Business news from the Fredericksburg region.

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Local stores help curb meat prices

Mike Bass and Geoff Bradshaw heard the same thing over and over from friends and family while working for a meat wholesaler.

“The price of meat keeps rising, how can I get what you’re selling?” they asked.

But with a minimum order that prices most families out of purchasing in bulk, the co-workers came up with an idea to start their own company to undercut the increasing price of meat.

M&G Wholesale Meats was the product of that idea, a Fredericksburg-based company that purchases in bulk and wholesales to businesses as well as having a central location where everyday people can benefit from their discounts.

Recent droughts and viruses have thinned the supply of beef and pork, causing those meats to be sold at a premium.

“Prices are skyrocketing,” Bass said. “Pork, shrimp, beef are all getting expensive. With our buying power, we get volume at discount prices.”

The business is set up off Lafayette Boulevard, and is bare-bones to keep overhead low. Walk-in customers find one room filled with freezers and boards displaying the market price of each product.

Bass said the goal is to undercut big-box stores, which he said have a monopoly on meat prices.

“If they raise the price, where else are you going to go here?” he said.

Bass said businesses like his and the Olde Towne Butcher in downtown Fredericksburg are important to keeping local prices in check.

For example, at the Olde Towne Butcher, owner Lee Russell isn’t passing on the full price increase of ground beef, the store’s cash cow, to his customers.

“I have never seen increases like we have now,” he said. “The ends meats which make ground beef have gone up $1.50. I haven’t been able to pass along all of that cost to my customers. We’re absorbing 25 percent of that increase and it’s hurting the bottom line.”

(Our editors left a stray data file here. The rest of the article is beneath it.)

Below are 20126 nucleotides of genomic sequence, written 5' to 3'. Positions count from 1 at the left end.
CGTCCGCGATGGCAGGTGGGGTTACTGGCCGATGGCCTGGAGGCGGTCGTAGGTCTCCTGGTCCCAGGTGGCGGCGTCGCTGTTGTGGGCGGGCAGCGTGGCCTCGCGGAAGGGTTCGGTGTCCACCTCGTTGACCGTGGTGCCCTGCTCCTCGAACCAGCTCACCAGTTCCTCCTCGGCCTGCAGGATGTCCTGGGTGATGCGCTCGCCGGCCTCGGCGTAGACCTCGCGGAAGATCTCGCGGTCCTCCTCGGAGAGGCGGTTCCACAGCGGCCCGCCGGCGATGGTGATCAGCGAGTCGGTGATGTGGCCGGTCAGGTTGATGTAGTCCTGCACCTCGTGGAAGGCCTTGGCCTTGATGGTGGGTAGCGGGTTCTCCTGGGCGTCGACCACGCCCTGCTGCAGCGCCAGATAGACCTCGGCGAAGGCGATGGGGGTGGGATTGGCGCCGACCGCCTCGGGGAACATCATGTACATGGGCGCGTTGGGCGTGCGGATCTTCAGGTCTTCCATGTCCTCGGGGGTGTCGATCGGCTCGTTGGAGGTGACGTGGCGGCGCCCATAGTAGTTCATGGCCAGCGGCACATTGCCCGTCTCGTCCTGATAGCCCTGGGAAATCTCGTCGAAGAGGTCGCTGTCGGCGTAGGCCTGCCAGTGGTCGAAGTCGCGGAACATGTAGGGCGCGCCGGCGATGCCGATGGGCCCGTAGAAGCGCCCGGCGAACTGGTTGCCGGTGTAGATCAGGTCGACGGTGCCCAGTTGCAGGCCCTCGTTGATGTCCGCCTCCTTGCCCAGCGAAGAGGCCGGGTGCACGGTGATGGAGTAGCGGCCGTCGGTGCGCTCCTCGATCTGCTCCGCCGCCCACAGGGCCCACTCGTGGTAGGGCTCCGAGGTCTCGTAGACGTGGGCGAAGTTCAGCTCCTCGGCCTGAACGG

When the price of those meats was already $2.50 per pound, that represents a 60 percent rise in cost in the last year.

“We’re not expecting it to get better any time soon,” he said.

The price of beef and veal shot up more than 10 percent from June 2013 to June 2014, according to the most recent Consumer Price Index.

Pork prices rose by 12 percent.

These increases are the result of drought that has thinned cattle herds and of disease called porcine epidemic diarrhea (PEDv) hitting young pigs.

According to the U.S. Department of Agriculture, domestic beef supply is at a 63-year low. A drought that began in 2011 and hit cattle-producing states such as Texas and California particularly hard forced farmers to thin herds. And the nation’s pig population is at its lowest since 2006.

M&G is trying to be the solution to the problem locally, but even they struggle with prices.

“If something is too expensive, we just don’t get it in,” he said.

Bacon, which can retail at $5.50 per pound, M&G currently has in stock at $2.49 per pound. Bass said the highest he’ll go before ceasing to order it is $3.98.

He also has been able to offer recent specials on crab legs and Nathan’s brand hot dogs.

Another tool they employ is a weekly “State of the Meat” report. The USDA provides businesses like M&G with a projection for how prices will rise or fall in coming weeks. Bass and Bradshaw share those reports on their website, through social media and in the store to keep the buying process transparent for their customers.

Bass said the business plan is working, and they have distribution centers in Newport News and Massachusetts, Bradshaw’s home state.

“People gotta eat,” he said. “So this works. Next for us is franchising.”

Lindley Estes: 540/735-1976